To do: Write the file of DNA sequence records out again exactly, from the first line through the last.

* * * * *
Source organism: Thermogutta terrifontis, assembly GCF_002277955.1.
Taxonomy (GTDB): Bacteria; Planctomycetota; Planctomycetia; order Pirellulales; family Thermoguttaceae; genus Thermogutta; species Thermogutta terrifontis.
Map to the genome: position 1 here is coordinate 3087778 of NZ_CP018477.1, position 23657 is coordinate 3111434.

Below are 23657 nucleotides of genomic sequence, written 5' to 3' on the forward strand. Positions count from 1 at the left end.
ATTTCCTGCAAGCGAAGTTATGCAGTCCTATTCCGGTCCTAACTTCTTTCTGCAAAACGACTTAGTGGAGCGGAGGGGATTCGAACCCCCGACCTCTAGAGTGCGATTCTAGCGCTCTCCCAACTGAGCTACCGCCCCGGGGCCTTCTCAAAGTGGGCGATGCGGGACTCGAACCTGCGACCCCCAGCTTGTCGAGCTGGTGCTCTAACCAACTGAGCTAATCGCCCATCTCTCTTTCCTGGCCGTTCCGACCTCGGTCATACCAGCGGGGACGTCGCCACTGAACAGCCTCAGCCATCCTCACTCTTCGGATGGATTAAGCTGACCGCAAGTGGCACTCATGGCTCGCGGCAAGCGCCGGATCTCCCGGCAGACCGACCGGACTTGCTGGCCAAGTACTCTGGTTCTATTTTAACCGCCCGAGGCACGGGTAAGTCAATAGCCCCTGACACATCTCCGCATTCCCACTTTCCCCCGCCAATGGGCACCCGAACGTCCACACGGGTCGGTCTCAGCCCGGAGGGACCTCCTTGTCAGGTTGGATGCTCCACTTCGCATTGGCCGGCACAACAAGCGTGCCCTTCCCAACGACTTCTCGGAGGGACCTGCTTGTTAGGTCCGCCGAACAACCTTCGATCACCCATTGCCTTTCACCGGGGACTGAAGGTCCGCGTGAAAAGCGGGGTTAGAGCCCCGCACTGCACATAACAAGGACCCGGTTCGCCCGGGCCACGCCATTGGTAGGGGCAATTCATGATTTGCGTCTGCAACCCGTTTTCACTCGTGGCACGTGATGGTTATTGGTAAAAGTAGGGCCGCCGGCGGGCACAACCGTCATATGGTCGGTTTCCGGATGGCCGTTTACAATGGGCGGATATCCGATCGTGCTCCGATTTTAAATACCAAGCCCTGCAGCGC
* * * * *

Source organism: Thermogutta terrifontis, assembly GCF_002277955.1.
Taxonomy (GTDB): Bacteria; Planctomycetota; Planctomycetia; order Pirellulales; family Thermoguttaceae; genus Thermogutta; species Thermogutta terrifontis.
Map to the genome: position 1 here is coordinate 3087778 of NZ_CP018477.1, position 23657 is coordinate 3111434.

Below are 23657 nucleotides of genomic sequence, written 5' to 3' on the forward strand. Positions count from 1 at the left end.
ATTTCCTGCAAGCGAAGTTATGCAGTCCTATTCCGGTCCTAACTTCTTTCTGCAAAACGACTTAGTGGAGCGGAGGGGATTCGAACCCCCGACCTCTAGAGTGCGATTCTAGCGCTCTCCCAACTGAGCTACCGCCCCGGGGCCTTCTCAAAGTGGGCGATGCGGGACTCGAACCTGCGACCCCCAGCTTGTCGAGCTGGTGCTCTAACCAACTGAGCTAATCGCCCATCTCTCTTTCCTGGCCGTTCCGACCTCGGTCATACCAGCGGGGACGTCGCCACTGAACAGCCTCAGCCATCCTCACTCTTCGGATGGATTAAGCTGACCGCAAGTGGCACTCATGGCTCGCGGCAAGCGCCGGATCTCCCGGCAGACCGACCGGACTTGCTGGCCAAGTACTCTGGTTCTATTTTAACCGCCCGAGGCACGGGTAAGTCAATAGCCCCTGACACATCTCCGCATTCCCACTTTCCCCCGCCAATGGGCACCCGAACGTCCACACGGGTCGGTCTCAGCCCGGAGGGACCTCCTTGTCAGGTTGGATGCTCCACTTCGCATTGGCCGGCACAACAAGCGTGCCCTTCCCAACGACTTCTCGGAGGGACCTGCTTGTTAGGTCCGCCGAACAACCTTCGATCACCCATTGCCTTTCACCGGGGACTGAAGGTCCGCGTGAAAAGCGGGGTTAGAGCCCCGCACTGCACATAACAAGGACCCGGTTCGCCCGGGCCACGCCATTGGTAGGGGCAATTCATGATTTGCGTCTGCAACCCGTTTTCACTCGTGGCACGTGATGGTTATTGGTAAAAGTAGGGCCGCCGGCGGGCACAACCGTCATATGGTCGGTTTCCGGATGGCCGTTTACAATGGGCGGATATCCGATCGTGCTCCGATTTTAAATACCAAGCCCTGCAGCGC